Pink Heart Society regular Barbara Wallace talks about what she does to keep from being a Crazy Cat (or Dog) Lady.
Quick. What do volunteering at food pantries, teaching CCD and going out for coffee have to do with writing? If you answered nothing? You’re right. And that’s the whole point.
Like every writer, I spend a lot of time in my head. Too much time actually. Once upon a time, I had a day job and a son to remind me that there is indeed a world outside of manuscripts and publishing industry “drama.” These days, however, I make my living writing full time, and my son is 52 Sundays away from graduating college. This means I’m alone most of the time and treading dangerously close to crazy cat lady territory. (Not that there’s anything wrong with being a crazy cat lady. The dog however would find the concept highly insulting as it means there would be less time for him.)
Power struggle among my pets aside, it’s not healthy for a writer’s world to get too small. I’ve seen what happens when it does. Your perspective shrinks too. Suddenly things that shouldn’t be all that important – like industry politics or bad reviews – seem like Titanic-sized icebergs. The last thing I want to become is a person whose focus is so narrow that I lose track of what really is important. You know, things like life and death and taxes. Or, for that matter, so isolated that when I do face a real problem (like life, death, or taxes) I hyper-focus, unable to keep my perspective in check.
Beyond that, though, I simply don’t want to be dull. (Although, technically I suppose if you’re a crazy cat lady, you can’t be dull. Clichéd, maybe, but not dull.) You all know what kind of one-track person I mean though, don’t you? The one who can’t discuss anything other than one or two subjects? Like their book and their cats for example. (“Or a more superior breed of pet.” – THE DOG) I don’t want to be that kind of one-dimensional person. Nor, like I said above, do I want to forget what truly matters in this world.
That’s why, a few years ago, I began a quest to “get out of my head.”
This quest is similar to the artist’s dates we so frequently talk about at the Pink Heart Society although rather than filling my creative well, I’m filling my social interaction well. This is a lot harder than it sounds, by the way, as I am the queen of social anxiety and introversion. I’m much better at mingling on social media than I am at Starbucks. And I’d rather send email than chat on the phone.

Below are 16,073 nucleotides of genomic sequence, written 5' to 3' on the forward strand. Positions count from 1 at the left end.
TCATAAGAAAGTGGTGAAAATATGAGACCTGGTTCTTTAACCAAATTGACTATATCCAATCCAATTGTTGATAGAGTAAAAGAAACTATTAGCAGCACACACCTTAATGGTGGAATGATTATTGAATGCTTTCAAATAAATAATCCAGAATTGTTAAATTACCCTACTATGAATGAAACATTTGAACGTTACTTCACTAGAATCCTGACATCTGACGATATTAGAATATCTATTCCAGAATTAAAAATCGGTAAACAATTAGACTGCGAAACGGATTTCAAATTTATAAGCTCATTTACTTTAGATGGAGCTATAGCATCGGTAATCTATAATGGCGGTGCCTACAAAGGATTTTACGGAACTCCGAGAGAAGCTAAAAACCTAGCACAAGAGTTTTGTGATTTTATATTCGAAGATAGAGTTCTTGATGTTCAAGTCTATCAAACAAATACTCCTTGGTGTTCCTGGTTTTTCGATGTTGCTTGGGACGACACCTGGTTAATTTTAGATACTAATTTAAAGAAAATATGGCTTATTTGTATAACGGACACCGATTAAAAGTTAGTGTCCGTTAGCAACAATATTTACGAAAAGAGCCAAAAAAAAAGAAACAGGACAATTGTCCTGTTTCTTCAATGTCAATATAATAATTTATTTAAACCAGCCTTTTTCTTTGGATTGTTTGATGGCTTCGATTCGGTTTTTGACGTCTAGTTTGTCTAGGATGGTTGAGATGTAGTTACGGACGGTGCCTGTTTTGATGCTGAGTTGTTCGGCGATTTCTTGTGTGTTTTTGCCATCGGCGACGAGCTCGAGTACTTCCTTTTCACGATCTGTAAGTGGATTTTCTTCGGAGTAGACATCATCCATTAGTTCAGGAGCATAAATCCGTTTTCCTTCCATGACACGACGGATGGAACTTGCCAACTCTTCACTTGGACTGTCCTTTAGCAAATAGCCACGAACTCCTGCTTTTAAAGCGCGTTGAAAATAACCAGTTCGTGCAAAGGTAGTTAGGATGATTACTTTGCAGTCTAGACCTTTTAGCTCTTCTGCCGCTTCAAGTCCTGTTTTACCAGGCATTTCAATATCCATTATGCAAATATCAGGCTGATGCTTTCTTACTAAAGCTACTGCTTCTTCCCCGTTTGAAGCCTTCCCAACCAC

All the more reason, I realize, to force myself to get out. Thus, I’m doing things like volunteering at the local food pantry. For two hours every month I’m reminded there are people with far bigger problems than bad reviews. This year, I also taught religious education to sixth graders. While my little heathens tried my patience every week, they also reminded me how fun it was to hang around kids again. Then, of course, there are coffee dates with friends, girls’ nights out or even “write outs” where my fellow writing friends and I create a virtual office so we aren’t working alone.
All of these activities expand my focus to beyond myself. Ultimately I’d like to spend a couple hours every week doing something that involves interacting with real people, just so I stay sane. I urge those of you who stay at home typing all day to do the same. Because, honestly, don’t we post enough about our pets on social media?
Join the conversation. What do you do to get out of your head?
Barbara’s latest release is A MILLIONAIRE FOR CINDERELLA, part one of her In Love with the Boss series for Harlequin Romance. The book releases June 1.
If you live near Massachusetts and Rhode Island in Massachusetts and want to have coffee, drop her a line at BarbaraWallace.com. (You can pre-order her title there as well.)
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